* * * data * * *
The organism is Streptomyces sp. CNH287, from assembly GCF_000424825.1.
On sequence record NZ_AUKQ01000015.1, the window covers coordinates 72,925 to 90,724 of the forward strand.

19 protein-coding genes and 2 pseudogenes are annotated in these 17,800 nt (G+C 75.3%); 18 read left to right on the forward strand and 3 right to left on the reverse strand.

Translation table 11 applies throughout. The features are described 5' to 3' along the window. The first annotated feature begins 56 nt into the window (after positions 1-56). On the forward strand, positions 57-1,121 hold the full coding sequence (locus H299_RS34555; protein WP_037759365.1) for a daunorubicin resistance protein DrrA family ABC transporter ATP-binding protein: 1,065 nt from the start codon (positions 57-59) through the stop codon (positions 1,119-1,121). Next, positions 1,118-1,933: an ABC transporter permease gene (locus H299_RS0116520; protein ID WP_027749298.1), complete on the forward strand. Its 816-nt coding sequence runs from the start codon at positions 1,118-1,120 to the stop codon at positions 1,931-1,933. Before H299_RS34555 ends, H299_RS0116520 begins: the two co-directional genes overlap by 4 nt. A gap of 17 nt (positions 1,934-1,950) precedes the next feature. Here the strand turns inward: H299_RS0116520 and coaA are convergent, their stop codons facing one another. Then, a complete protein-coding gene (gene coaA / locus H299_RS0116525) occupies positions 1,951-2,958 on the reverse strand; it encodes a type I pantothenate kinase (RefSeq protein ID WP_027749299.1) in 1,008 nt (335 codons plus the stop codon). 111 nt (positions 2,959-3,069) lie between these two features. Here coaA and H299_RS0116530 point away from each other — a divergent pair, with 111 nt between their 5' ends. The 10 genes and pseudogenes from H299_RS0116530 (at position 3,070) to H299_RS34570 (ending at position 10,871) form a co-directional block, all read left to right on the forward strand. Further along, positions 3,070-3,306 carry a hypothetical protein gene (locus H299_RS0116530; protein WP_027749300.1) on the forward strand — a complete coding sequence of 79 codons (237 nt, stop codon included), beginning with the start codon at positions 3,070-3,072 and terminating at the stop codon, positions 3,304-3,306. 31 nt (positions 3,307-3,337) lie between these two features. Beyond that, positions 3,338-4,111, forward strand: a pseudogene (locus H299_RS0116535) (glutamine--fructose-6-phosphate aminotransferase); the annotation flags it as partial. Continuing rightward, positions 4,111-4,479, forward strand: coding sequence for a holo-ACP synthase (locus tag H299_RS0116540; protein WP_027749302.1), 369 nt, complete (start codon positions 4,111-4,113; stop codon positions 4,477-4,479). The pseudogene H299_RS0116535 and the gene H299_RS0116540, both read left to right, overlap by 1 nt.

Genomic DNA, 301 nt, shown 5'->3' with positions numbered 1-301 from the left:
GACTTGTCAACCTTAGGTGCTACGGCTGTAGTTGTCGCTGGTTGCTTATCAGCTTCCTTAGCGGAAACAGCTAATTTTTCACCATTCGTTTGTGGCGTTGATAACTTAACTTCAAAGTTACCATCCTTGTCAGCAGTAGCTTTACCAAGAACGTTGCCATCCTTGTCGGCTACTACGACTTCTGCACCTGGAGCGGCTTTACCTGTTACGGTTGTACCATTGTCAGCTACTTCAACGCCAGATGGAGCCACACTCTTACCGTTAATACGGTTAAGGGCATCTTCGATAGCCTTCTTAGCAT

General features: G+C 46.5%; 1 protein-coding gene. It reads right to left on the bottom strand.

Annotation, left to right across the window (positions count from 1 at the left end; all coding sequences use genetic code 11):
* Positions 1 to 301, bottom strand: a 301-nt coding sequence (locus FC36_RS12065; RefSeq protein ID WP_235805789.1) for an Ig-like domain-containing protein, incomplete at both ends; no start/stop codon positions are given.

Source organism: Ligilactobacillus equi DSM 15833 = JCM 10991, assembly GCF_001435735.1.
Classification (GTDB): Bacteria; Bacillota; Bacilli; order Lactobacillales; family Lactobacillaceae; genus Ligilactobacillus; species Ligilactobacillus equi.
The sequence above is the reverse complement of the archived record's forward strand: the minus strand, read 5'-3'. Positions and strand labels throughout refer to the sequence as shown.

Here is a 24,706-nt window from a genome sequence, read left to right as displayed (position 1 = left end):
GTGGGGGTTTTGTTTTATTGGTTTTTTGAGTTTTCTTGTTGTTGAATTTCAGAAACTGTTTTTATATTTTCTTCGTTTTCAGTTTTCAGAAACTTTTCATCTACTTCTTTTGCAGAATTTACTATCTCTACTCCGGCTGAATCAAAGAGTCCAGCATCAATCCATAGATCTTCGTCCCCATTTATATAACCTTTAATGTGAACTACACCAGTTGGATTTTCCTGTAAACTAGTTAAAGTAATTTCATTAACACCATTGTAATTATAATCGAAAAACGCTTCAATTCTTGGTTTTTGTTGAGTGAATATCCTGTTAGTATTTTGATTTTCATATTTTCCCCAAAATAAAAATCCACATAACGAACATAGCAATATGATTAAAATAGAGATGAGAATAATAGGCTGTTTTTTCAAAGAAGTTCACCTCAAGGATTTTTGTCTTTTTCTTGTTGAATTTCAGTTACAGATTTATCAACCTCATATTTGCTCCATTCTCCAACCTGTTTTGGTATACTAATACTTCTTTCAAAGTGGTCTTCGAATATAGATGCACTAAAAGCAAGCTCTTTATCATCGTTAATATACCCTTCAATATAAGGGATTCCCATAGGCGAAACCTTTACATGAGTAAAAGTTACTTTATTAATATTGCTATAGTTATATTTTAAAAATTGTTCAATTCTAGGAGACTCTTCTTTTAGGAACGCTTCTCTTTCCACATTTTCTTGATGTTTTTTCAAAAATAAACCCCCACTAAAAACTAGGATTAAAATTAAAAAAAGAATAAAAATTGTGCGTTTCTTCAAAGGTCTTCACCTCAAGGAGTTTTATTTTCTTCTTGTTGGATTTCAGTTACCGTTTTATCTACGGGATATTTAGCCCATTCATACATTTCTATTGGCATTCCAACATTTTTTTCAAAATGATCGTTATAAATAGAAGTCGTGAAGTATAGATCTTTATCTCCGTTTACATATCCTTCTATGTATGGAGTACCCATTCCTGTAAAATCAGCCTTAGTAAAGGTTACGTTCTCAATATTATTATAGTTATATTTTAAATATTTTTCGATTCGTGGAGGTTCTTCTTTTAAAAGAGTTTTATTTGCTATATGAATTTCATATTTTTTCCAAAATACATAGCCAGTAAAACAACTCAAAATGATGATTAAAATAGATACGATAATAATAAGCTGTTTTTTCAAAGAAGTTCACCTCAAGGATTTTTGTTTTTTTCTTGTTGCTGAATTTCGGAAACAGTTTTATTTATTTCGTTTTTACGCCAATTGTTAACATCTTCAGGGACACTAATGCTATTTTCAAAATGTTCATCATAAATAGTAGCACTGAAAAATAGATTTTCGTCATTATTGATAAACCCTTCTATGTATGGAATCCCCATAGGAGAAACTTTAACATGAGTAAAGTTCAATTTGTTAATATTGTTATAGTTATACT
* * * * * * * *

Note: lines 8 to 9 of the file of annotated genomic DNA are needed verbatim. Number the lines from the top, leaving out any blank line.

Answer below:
Annotation, left to right across the window (positions count from 1 at the left end; all coding sequences use genetic code 11):
* Positions 1 to 301, bottom strand: a 301-nt coding sequence (locus FC36_RS12065; RefSeq protein ID WP_235805789.1) for an Ig-like domain-containing protein, incomplete at both ends; no start/stop codon positions are given.